When dementia came on at age 61, she began writing about it

Gerda Saunders is “dementing.” That’s what her neurologist told her in 2010 just before her 61st birthday, confirming what Saunders had already suspected: Her recent mental missteps were a sign of something serious.

They were also something that Saunders wanted to chronicle, which she soon found herself with time to do after retiring as associate director of gender studies at the University of Utah. (The final straw was when she was chairing a meeting, and in a moment of confusion recommended that everyone introduce themselves — for the second time.)

Her journal has morphed into a memoir, “Memory’s Last Breath: Field Notes on My Dementia,” that explores her life and her brain.

Even before her diagnosis, Saunders had a remarkable story to tell. It starts in South Africa, where she was raised on her Afrikaner family farm, a place without electricity but with black laborers that her father had “inherited.” That she can mine recollections from this childhood in vivid detail is as surprising to her as it may be to her readers. She also marvels at her ability to write a book — an undoubtedly complex mental task — when her daily life is filled with instances of unintentional shoplifting and being baffled by how to use a glass that is upside down.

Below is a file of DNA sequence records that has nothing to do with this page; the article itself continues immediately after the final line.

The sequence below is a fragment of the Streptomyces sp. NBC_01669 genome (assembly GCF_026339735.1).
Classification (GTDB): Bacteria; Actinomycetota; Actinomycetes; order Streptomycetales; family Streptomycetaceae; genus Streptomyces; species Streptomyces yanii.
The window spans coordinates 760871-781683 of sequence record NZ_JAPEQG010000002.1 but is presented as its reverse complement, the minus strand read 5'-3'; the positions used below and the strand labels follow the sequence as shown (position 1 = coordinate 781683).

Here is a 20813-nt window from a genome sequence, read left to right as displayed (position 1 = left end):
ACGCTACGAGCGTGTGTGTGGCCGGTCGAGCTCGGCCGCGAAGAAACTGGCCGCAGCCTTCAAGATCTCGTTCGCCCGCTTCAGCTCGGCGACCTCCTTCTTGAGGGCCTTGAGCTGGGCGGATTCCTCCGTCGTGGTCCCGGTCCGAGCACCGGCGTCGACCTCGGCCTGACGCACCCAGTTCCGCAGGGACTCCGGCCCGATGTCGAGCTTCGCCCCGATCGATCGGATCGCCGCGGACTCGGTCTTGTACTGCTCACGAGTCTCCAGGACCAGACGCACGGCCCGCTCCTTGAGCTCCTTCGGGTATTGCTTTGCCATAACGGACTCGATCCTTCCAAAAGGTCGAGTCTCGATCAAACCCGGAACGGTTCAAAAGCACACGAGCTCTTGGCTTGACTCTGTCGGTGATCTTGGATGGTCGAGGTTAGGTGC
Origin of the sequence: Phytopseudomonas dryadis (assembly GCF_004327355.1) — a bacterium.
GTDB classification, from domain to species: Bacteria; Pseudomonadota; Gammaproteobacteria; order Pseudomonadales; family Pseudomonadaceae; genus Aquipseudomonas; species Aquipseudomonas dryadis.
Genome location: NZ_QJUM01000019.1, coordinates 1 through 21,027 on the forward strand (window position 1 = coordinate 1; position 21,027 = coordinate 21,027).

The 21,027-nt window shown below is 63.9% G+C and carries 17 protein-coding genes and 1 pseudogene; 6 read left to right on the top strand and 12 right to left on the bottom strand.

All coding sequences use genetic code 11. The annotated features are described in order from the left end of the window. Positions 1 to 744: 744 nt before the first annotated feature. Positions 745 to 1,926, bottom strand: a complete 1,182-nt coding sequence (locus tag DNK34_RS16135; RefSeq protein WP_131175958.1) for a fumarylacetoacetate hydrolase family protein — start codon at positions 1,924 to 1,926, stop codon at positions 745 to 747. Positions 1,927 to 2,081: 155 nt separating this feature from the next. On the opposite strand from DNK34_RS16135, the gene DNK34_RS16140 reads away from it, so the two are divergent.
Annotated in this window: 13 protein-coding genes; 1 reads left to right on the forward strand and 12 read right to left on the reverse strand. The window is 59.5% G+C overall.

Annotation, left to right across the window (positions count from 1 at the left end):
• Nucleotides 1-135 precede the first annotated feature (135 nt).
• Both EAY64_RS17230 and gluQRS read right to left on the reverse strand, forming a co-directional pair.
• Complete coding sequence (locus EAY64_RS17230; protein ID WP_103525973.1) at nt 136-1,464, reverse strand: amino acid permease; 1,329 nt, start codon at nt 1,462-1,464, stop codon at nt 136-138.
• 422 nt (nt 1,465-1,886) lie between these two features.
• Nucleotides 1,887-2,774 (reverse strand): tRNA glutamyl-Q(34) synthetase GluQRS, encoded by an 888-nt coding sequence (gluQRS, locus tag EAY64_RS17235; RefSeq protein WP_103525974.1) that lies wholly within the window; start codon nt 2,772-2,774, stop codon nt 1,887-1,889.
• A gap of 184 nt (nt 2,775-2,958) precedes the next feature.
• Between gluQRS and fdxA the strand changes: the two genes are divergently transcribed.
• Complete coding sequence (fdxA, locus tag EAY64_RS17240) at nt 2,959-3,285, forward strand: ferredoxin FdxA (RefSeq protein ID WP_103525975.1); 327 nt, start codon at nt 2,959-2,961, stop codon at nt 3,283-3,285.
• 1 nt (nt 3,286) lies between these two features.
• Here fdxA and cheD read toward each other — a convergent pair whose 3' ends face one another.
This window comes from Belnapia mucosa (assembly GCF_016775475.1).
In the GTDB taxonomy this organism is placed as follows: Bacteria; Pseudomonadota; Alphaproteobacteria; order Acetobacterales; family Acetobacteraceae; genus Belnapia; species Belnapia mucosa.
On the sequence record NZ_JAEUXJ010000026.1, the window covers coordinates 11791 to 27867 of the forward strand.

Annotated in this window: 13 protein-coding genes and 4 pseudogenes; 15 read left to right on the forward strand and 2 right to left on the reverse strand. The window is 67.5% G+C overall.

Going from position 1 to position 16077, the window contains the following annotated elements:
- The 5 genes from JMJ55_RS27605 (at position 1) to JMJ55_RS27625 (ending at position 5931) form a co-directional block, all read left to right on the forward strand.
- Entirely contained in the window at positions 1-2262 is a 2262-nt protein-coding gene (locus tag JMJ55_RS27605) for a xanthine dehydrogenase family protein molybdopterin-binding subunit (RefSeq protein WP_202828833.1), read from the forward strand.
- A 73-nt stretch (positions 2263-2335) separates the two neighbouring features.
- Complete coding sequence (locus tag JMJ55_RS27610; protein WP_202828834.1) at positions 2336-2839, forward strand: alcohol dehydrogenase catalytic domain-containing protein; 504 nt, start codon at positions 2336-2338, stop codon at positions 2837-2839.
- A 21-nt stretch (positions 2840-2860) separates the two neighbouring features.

“I am not the only person who appears to be ‘faking,’ ” Saunders writes, sharing the results of her scientific inquiry into her condition. She weaves in neurological research, accounts of other individuals with dementia, and plenty of talk of dendrites and the cerebral cortex.

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All the while, she continues to sketch out her path, from the farm to boarding school to ­post-university married life with two children. When her husband was offered a job in the United States in 1984, they all left South Africa — and the resulting culture clash often left her discombobulated. It’s a sensation that returned after the dementia diagnosis, Saunders writes.

The book closes with Saunders addressing the realities to come, including what she refers to as “my eventual suicide.” She surveys the right-to-die landscape, which is particularly treacherous in America for a person who expects not to be “of sound mind” someday. But she has traveled across oceans before, and she’s willing to do it again, she writes, “when people will rightly say, ‘Gerda is no longer Gerda.’ ”

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